Happiness: Ideas on how to be happy during the Holidays when you are alone

Why you are not happy during the holiday season? Learn to become the happiest person during this holiday, even if you are living alone it is possible to make your days most happiest days ever. Every year around this time many people who are alone for the Holidays become depressed. For a wide variety of reasons, many of us find ourselves alone for the holidays. With the emphasis on families and being with others, the holidays can be an especially lonely and trying time, even for those of us who are usually okay being on our own. But don’t worry, there are many things you can do to make the holidays a little less lonely when you’re alone.
Read This: Ways To Live Happy Alone Ever After

I thought it would be nice to give some ideas on how to stay happy if you are alone.
Pick up the phone. Call friends and ask to be included in whatever they’re doing. Rodino suggests offering to bring a dish or seeing how you can contribute to the gathering. She says most people love opening their homes and expanding the celebration. It works for everyone.

Be proactive. Create an “alternative family” made up of people whose company you enjoy. Plan and prepare a potluck feast if you like. Remember that you are not alone in being alone during the holidays. Get together with others and have some fun.

Remember your bonds and blessings. Pull out photo albums and read old letters. While this may be bittersweet, Ellison says it’s “not toxic.” If possible, get on the phone and talk with loved ones who are still living. 
Don't dwell on it. Go out and meet new people. Sometimes just knowing there are people you can hang with is enough. Do interesting things. You will develop a following of others who are interested in what you do. There's someone who I met from this forum that invites me all the time and he calls to see how I'm doing periodically which is very much appreciated.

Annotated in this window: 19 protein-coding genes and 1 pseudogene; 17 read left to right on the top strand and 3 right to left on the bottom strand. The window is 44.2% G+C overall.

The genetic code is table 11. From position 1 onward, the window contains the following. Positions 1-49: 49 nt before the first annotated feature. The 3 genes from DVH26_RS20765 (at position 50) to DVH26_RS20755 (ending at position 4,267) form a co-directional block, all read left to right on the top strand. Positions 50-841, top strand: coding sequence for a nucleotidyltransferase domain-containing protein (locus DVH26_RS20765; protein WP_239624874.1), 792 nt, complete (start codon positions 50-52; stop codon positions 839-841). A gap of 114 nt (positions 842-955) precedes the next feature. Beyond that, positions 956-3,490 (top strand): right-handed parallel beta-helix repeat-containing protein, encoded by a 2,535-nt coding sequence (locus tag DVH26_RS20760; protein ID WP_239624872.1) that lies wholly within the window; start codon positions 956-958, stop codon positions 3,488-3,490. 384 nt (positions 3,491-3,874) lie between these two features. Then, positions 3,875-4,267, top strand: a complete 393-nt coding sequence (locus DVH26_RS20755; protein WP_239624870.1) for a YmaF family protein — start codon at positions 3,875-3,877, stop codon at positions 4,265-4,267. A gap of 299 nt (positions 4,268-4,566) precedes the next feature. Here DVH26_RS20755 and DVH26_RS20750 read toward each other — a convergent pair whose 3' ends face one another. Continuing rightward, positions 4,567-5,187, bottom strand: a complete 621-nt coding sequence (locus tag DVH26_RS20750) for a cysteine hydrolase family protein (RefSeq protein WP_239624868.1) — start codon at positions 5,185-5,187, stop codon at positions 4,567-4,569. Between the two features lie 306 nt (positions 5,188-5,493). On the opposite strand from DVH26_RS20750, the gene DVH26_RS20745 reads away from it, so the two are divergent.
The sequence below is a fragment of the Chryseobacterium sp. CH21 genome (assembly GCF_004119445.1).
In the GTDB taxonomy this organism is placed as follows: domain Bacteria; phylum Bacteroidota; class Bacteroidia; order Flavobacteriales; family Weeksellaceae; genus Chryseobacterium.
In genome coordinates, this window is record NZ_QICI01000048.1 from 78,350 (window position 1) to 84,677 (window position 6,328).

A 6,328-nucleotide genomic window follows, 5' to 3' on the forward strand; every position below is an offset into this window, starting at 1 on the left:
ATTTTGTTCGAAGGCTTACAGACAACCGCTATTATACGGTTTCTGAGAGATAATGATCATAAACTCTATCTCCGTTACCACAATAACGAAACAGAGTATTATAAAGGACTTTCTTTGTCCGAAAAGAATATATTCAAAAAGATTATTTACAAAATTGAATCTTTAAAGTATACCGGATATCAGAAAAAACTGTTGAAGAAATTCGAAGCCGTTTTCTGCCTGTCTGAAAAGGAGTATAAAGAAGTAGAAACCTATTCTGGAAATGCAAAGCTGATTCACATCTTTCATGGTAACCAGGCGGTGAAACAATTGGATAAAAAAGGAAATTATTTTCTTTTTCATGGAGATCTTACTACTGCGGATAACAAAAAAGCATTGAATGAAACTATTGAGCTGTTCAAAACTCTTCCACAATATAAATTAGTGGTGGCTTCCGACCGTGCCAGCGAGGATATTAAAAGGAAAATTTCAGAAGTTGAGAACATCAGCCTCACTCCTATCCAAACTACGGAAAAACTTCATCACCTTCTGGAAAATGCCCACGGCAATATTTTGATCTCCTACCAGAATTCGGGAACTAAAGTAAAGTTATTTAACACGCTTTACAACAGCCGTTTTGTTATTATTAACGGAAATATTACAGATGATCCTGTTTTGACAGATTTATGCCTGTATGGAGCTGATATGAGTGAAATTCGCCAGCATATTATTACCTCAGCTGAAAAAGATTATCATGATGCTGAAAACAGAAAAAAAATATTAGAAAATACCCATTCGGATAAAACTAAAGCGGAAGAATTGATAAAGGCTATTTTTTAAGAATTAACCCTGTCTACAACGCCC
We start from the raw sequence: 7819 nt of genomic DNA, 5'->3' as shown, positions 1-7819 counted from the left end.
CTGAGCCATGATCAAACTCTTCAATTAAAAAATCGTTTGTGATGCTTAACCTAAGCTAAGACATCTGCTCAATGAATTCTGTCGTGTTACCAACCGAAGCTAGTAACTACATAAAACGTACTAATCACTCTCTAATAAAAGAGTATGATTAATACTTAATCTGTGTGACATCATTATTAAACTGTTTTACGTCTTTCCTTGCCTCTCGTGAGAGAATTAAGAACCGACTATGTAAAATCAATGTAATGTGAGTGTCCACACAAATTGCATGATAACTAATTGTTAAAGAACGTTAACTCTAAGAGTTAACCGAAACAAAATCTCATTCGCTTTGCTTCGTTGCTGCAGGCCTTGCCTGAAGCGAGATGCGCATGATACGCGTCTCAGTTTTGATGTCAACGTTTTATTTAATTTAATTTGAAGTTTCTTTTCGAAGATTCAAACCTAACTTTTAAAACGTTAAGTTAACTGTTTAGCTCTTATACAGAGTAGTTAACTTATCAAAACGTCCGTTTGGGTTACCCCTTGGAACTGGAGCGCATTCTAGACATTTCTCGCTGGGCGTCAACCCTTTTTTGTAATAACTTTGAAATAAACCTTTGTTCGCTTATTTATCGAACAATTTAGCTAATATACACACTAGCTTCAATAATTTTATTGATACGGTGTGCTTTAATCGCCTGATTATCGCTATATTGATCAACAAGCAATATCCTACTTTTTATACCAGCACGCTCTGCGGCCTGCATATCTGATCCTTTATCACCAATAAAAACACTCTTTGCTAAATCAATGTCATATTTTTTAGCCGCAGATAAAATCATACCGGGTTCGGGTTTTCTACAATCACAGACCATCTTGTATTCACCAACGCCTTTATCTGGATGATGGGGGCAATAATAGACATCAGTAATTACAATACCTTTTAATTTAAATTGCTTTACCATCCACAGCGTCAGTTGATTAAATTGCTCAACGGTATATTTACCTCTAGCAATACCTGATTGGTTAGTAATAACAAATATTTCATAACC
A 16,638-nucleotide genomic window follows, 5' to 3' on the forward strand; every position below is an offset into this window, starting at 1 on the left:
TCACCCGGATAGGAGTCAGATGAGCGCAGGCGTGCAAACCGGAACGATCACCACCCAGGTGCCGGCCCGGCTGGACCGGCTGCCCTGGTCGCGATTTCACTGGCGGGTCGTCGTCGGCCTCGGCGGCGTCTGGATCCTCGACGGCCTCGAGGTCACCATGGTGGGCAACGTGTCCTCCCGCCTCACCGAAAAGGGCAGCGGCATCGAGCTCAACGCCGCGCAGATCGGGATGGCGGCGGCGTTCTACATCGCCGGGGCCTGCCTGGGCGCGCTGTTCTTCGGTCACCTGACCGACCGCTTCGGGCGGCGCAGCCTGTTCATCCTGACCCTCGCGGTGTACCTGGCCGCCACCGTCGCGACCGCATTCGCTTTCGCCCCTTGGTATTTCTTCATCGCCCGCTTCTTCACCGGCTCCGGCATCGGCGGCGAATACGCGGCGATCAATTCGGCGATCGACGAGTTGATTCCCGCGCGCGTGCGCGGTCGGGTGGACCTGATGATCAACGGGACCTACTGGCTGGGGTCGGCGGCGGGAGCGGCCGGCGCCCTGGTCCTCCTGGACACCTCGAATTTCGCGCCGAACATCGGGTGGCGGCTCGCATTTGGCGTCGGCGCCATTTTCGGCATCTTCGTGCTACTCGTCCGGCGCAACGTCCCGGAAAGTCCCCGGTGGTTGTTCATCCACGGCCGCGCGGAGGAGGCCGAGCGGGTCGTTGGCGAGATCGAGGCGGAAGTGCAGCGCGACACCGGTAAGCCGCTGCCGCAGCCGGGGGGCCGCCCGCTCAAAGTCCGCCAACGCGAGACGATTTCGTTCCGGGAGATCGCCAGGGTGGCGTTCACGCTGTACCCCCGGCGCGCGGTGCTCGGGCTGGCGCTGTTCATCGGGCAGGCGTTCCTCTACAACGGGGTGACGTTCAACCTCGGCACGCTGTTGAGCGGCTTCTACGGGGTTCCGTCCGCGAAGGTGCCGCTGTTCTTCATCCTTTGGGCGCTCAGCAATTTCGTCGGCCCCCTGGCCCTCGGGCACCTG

And more to be happy
I have a small shop set up and a good welding rig. If I ever catch myself bored, I can find plenty to do. This holiday I'm traveling up to Yankee land in which to help color up their language a bit and gain about 7lbs in 5 days. I'll be the cracker wearing 3 thermal shirts and a parka. . . .indoors.

I have a take down vegetable garden out in front of my house. Last week some people stopped by and asked if I'd be interested in sharing my process with their group. Could probably meet some folks there. They seemed to be about my age, give or take.

Music is a good thing too. When nobody is around you can listen to it as long and loud as you like. I've always been a loner so I am kind of used to it.

There's a local pub with pool, foosball and Guinness. I used to be an area champion at foosball back in the day and am still pretty good at it. Soon as a hot game gets going, word gets out and some of the old hands come out of the woodwork. There has been a revival of sorts around here because of it. Good times.

Most of us don't do so well without other people; that certainly includes me. Social isolation is a big factor in a lot of problem behaviour, from heavy drinking right up to suicide.

So knowing that, cultivate your network. Go to an organization that does something you deeply believe in, and be around people who feel the same way. Mend broken family relationships if you can. Find someone who needs a kind of help that you, fairly uniquely, can offer.
Aristotle was right; we are social animals. Even the more antisocial among us, from what I've seen.

De-mythologize and adjust expectations. Elaine Rodino, Ph.D., a clinical psychologist in Santa Monica, Calif., says there are so many categories of expectations about the season being just right that it brings up all sorts of issues relating to family, stress and anxiety, eating disorders, sobriety, self-esteem, competency — the list goes on. “There’s this idea that it’s supposed to be perfect, and if it’s not, the person asks, ‘What’s wrong with me?'” She adds that statistically, the number of “traditional households” in this country is not in the majority.

Travel. If you have the finances, get away for a few days. Go skiing or take a tropical holiday. Singles groups often have tour groups during the holidays. Rodino says this gets you out of the traditional holiday mindset.

Get through the day. If you’re unable to do any of these things, Dr. Rodino tells her patients to just get through it. Read. Sleep. Rent a video. And remember, tomorrow it’ll all be over.

The holidays can be a lonely time, but that doesn’t mean you have to feel alone. Stay focused on acknowledging and meeting your needs, and you’ll be surprised at how quickly the holidays are over.

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